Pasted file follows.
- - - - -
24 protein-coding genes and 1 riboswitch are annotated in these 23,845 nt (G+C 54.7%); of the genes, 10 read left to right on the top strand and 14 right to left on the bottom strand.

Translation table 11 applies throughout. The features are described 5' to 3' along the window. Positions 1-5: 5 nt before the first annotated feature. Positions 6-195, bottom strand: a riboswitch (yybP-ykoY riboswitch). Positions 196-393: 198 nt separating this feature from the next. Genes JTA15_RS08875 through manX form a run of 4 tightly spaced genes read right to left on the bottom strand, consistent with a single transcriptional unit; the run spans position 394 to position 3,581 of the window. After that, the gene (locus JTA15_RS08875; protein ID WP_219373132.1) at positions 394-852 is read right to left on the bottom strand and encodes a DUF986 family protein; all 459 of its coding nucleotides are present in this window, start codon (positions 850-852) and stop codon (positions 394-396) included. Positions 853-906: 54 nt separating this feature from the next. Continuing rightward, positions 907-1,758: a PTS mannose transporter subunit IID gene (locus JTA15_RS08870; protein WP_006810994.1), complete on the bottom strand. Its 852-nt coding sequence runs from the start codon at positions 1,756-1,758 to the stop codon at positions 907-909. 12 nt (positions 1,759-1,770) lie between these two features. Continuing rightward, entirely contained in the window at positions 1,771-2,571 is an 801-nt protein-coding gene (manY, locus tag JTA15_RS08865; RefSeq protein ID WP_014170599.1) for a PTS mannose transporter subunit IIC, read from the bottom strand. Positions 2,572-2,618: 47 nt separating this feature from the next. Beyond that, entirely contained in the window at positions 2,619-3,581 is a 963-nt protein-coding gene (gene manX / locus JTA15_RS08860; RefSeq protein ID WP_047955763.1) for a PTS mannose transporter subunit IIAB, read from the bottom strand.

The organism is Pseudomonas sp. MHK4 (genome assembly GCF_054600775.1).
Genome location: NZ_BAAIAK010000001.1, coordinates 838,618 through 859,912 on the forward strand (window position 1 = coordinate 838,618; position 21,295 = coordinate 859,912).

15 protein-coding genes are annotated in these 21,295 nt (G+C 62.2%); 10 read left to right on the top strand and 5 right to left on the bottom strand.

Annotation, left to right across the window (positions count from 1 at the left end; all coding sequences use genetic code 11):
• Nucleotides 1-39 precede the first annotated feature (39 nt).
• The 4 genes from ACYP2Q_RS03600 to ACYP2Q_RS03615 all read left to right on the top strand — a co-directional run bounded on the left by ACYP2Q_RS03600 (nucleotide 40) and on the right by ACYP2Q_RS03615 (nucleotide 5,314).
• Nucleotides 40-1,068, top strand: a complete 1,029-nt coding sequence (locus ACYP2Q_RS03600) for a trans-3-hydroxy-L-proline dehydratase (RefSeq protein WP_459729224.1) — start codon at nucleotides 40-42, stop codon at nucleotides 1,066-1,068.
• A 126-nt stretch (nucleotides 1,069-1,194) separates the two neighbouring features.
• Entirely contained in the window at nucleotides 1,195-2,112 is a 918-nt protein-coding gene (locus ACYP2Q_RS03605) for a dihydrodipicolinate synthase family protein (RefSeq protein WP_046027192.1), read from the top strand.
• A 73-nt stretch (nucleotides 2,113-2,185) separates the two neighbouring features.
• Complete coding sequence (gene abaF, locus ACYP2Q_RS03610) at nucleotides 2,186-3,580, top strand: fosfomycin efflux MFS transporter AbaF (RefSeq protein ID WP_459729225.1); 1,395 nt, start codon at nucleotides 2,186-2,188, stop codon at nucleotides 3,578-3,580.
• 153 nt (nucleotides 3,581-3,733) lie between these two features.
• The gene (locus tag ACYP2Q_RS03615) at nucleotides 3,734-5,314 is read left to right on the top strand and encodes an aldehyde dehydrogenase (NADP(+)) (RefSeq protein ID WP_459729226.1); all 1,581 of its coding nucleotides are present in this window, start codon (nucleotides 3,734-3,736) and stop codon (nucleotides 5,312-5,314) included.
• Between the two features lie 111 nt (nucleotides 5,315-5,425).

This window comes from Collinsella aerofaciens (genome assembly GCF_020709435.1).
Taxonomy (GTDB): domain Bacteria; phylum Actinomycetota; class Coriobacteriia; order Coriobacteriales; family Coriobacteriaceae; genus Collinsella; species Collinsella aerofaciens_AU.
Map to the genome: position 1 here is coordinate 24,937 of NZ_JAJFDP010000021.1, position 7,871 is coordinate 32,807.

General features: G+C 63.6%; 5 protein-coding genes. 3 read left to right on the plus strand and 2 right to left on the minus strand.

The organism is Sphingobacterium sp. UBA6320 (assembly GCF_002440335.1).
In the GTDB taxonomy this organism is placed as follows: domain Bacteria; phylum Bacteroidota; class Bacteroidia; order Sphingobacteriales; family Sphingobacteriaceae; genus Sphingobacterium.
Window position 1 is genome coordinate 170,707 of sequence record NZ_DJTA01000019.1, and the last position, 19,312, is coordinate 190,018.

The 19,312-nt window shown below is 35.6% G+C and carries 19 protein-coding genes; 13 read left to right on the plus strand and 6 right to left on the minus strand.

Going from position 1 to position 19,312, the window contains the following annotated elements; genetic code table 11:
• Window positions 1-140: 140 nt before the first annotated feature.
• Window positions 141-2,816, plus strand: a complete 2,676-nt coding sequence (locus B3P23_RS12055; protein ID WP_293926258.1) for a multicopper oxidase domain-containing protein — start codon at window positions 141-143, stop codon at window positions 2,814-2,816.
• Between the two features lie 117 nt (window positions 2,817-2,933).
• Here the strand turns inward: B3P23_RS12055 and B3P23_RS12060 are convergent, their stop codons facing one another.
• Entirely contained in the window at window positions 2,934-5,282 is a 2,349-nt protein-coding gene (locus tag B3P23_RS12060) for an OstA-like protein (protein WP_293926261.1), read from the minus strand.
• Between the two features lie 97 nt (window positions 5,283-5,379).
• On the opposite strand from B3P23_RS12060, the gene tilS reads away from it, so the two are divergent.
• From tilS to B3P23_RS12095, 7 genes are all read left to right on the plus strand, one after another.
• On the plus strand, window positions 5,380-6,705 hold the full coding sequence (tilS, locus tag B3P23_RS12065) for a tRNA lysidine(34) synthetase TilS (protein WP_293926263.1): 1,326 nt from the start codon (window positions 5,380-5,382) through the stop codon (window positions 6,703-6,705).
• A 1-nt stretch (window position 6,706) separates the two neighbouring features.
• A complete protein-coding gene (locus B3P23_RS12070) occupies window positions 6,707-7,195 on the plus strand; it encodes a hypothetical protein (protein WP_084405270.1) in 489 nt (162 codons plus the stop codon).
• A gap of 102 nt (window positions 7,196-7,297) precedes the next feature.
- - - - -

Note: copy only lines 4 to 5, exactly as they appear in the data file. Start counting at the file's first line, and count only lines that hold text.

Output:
Genome location: NZ_BAAIAK010000001.1, coordinates 838,618 through 859,912 on the forward strand (window position 1 = coordinate 838,618; position 21,295 = coordinate 859,912).

15 protein-coding genes are annotated in these 21,295 nt (G+C 62.2%); 10 read left to right on the top strand and 5 right to left on the bottom strand.